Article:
“If we get into a fight, and I give you directions, follow them immediately,” said Senior Deputy Brad Welch. “And if it looks like we’re losing, help us.”
With those orders and a directive to duck should they reach for their batons, Welch, his partner Deputy Jeff Roberts, and this reporter left the Isla Vista Foot Patrol headquarters for a 10 p.m. - 3 a.m. weekend shift through the seaside college town, where beer pong and dubstep fuel big crowds of rowdy coeds.
Welch wasn’t looking for a fight, and his mini-briefing wasn’t meant to be dramatic. It was a matter-of-fact warning. On any given weekend night, the Isla Vista Foot Patrol (IVFP) — made up of 14 Sheriff’s deputies and seven UCSB police officers — deploys eight to 12 men and women to oversee more than 25,000 people packed into a 1.85-square-mile patch of middle- and lower-class neighborhoods. Some of them hoof it; others patrol on bicycles and in cruisers. “When things get crazy,” explained Welch, “you suck up into the shadows and cross your fingers.”
While the small force is able to keep relative peace in a community famous for massive parties and carefree yet contrarian attitudes, more IVFP troops are assaulted than any other group of peace officers in Santa Barbara County. From 2009-2012, there were 84 street assaults against the IVFP; the next highest was in Santa Maria with 40. Last Halloween, an IVFP sergeant was punched so hard he’s still not back at work. More recently, a young suspect high on bath salts tried to eat Welch’s fingers, and another ripped the sprinkler head off a holding cell’s ceiling, flooding the room and shorting electrical systems.
While these flashes of violence make headlines — especially now that UCSB’s alert system warns students of recent assaults, rapes, and robberies — the IVFP and its commander, Lieutenant Ray Vuillemainroy, have been quietly working to reimagine the adversarial relationship between cops and students. Since he came to Isla Vista in 2010, Vuillemainroy — a 17-year veteran of the Sheriff’s Department who is originally from San Francisco and has a doctorate in education — has pushed “community policing” by reaching out to business owners, permanent residents, students, their peer governments, and UCSB/SBCC staff to tackle priorities.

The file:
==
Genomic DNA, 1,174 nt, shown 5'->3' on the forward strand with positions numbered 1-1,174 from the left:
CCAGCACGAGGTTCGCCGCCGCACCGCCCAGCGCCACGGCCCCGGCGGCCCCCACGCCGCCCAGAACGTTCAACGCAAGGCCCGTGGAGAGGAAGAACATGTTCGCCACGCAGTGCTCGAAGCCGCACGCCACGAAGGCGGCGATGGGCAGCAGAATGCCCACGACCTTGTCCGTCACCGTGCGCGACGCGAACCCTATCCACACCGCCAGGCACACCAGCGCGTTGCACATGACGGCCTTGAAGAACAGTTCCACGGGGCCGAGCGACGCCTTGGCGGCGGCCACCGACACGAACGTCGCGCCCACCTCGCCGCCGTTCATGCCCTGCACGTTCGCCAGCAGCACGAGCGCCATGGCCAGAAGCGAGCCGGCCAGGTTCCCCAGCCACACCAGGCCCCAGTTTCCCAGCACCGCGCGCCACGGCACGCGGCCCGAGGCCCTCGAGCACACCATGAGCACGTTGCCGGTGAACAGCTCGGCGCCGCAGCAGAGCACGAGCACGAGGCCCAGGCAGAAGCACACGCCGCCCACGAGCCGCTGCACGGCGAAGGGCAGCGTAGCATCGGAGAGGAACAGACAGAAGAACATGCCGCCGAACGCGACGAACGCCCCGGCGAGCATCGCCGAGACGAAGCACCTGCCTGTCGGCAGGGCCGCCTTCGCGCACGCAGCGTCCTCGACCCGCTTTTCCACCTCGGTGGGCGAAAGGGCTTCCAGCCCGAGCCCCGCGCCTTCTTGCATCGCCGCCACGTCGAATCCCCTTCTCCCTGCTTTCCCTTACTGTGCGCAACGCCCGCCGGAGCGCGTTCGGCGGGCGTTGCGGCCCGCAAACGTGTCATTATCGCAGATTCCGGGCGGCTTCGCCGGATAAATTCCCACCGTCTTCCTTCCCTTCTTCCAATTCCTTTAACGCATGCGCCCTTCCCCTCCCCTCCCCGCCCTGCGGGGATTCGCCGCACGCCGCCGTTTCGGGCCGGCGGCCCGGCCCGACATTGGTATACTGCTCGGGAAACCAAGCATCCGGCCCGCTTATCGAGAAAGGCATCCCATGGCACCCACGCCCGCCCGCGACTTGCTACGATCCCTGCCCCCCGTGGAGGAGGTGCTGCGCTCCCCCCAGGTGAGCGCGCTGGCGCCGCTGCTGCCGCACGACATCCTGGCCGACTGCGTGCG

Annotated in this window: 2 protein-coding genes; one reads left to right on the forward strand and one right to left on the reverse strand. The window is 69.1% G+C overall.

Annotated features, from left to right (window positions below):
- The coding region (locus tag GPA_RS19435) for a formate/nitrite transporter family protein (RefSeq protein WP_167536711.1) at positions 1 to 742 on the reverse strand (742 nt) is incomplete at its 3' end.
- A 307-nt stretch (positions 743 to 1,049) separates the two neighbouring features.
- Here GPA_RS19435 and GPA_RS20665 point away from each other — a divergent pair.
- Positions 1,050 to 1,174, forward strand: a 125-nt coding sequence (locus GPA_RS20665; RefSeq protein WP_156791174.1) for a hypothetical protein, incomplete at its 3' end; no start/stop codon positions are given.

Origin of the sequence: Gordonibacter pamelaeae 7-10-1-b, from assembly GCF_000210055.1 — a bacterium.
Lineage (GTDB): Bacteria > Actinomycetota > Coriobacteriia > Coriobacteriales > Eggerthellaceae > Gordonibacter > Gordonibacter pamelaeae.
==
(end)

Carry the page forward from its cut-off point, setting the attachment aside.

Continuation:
“Crime is a community issue, so it only makes sense that we work together to fight it,” said Vuillemainroy, who’s increased patrols in problem areas, installed more street lamps, and continued a sticker campaign to educate residents that locking doors could reduce burglaries by 80 percent. His pragmatic approach is catching the attention of law enforcement agencies near and far, including Tajikistan, which recently sent a cadre of generals to learn about improving relations between their citizens and police force. Vuillemainroy also traveled to Egypt to help state authorities at the height of the country’s violent upheaval.
Though his community policing is making an impact, a decade of I.V. statistics still show an upward trend in serious felonies. “I think we’ve come a long way, but there’s more work to be done,” said Vuillemainroy.
His most recent challenge was the spring break party Deltopia, a spin-off of the now-squashed Floatopia beach bash, that happened this past weekend when 18,000 partyers took to Del Playa Drive under a warm Saturday sun and triggered 440 calls for service. Twenty-three people were arrested, 71 were issued citations, 59 got tickets from the Highway Patrol, five got DUIs, and 44 people wound up in the hospital (including four who were standing on an overcrowded frat house balcony when it collapsed under them).
Tragically, at around 8:20 a.m. Saturday morning, the body of 18-year-old Giselle Ayala was found by a jogger near the surf line west of UCSB’s Campus Point. A Cal Poly freshman from Santa Rosa, Ayala had arrived in Isla Vista with her friends the night before to attend Deltopia. A toxicology report is pending, and authorities continue to investigate Ayala’s death but say her injuries are consistent with a fall from the cliffs above the beach.
Third District Supervisor Doreen Farr said she was “greatly saddened” by the news. Efforts to end the many public-safety problems associated with past Floatopias haven’t worked, Farr said, as revelers have simply moved the annual super party off the beach and onto the streets. “Going forward, we need to redouble our efforts to see what we can put together,” she said. “Obviously, we’re going to have to do more.”